The irony is just too much!
Six months ago, Tarek Darwish and his family arrived in Utah as refugees craving a new and better life. Last week, his family wept and kissed his hand in farewell as the former lawyer, disillusioned, left to return to Iraq.
Life in Utah has been a list of disappointments. His family of seven lives in a two-bedroom apartment. None of the adults have jobs. His wife needs glasses and dental work but has been told Utah's Medicaid won't cover them.
He feels betrayed by the United Nations' promises and the scant help offered by the American resettlement system. He hopes his family will follow when school is out.
"If you have a drop of brain, don't leave Iraq," he said through an interpreter.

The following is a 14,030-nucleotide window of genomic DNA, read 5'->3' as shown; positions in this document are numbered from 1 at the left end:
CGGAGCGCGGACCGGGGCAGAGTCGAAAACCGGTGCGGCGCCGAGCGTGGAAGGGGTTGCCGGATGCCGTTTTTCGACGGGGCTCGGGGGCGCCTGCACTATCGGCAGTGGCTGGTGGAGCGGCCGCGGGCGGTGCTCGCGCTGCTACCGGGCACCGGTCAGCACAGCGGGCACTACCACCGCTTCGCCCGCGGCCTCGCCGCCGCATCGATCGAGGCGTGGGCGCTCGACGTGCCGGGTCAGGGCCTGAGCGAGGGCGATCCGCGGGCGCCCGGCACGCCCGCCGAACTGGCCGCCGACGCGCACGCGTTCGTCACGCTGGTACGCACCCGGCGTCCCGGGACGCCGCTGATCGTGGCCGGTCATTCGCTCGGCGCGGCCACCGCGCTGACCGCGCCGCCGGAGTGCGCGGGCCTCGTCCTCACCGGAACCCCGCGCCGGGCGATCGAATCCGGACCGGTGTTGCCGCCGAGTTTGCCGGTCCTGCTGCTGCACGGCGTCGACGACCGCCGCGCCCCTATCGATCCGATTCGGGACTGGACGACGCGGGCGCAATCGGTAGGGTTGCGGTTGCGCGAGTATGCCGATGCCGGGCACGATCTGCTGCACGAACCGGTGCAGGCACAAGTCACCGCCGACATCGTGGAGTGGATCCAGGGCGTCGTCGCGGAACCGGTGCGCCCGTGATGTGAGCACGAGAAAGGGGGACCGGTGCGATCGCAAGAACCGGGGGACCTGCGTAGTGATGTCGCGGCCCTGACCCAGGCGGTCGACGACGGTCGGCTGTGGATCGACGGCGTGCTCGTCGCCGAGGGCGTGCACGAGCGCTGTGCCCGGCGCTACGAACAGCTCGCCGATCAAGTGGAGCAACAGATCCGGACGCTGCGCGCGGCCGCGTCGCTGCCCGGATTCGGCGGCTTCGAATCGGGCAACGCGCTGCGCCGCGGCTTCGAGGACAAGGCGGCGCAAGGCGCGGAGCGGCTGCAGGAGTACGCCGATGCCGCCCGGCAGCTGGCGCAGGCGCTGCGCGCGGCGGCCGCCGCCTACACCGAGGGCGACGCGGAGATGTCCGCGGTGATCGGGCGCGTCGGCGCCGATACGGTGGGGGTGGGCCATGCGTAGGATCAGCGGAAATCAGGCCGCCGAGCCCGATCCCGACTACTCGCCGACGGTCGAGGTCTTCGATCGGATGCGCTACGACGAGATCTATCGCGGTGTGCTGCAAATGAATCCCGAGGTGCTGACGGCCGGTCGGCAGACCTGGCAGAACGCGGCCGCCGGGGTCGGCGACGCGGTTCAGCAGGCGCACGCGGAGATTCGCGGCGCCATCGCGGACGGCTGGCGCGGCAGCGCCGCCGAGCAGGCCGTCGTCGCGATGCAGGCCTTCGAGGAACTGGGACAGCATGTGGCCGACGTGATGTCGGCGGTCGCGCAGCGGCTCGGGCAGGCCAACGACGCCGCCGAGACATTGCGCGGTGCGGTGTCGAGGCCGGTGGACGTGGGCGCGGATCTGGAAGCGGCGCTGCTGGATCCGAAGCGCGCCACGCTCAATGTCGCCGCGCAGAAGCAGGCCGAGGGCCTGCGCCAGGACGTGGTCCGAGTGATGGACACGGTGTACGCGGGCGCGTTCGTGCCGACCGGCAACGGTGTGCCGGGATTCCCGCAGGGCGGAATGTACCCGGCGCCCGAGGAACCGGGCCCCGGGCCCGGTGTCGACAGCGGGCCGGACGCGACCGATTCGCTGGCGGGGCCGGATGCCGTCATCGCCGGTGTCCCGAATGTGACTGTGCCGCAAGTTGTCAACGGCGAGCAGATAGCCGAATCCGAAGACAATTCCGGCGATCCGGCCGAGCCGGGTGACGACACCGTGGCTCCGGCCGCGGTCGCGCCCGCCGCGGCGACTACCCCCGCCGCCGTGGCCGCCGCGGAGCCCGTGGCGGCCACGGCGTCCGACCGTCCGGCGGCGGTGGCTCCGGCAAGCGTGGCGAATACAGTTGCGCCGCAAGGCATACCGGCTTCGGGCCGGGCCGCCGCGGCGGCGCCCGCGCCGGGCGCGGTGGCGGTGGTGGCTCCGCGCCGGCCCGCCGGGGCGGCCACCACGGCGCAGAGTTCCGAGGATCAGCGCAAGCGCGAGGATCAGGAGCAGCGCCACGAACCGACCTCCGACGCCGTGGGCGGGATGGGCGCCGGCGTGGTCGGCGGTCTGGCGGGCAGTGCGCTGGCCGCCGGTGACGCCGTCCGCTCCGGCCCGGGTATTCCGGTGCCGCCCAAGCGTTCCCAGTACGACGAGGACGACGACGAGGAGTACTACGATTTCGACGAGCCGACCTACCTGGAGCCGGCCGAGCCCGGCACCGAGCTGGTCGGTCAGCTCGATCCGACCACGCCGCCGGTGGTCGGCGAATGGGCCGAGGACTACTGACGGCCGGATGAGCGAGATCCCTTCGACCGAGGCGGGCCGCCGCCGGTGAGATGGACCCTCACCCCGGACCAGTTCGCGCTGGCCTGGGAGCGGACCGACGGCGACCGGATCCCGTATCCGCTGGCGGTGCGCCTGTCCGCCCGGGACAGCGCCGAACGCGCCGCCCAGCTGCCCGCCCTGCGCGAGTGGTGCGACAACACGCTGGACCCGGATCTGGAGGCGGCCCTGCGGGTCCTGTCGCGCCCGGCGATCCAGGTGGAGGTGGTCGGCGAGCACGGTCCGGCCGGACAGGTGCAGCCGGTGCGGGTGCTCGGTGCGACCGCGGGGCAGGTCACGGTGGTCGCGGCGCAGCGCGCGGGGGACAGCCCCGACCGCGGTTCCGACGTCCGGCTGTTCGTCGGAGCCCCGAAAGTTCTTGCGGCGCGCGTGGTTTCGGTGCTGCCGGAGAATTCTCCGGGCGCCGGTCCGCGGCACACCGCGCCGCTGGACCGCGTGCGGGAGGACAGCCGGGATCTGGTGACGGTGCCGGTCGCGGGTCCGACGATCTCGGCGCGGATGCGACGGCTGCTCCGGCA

After the truck taking him to the airport drove away, his wife of 38 years released a small cry.
As human rights organizations call for aid and resettlement for millions of Iraqi refugees, some who are exasperated by America's refugee system are going home or attempting to return to other countries in the Middle East. They feel abandoned by federal policies that offer limited and brief financial support and leave many refugees living in poverty.
Refugees planning to leave acknowledge they may be less safe in Iraq, but believe they will be better able to afford food, pay rent and receive medical care.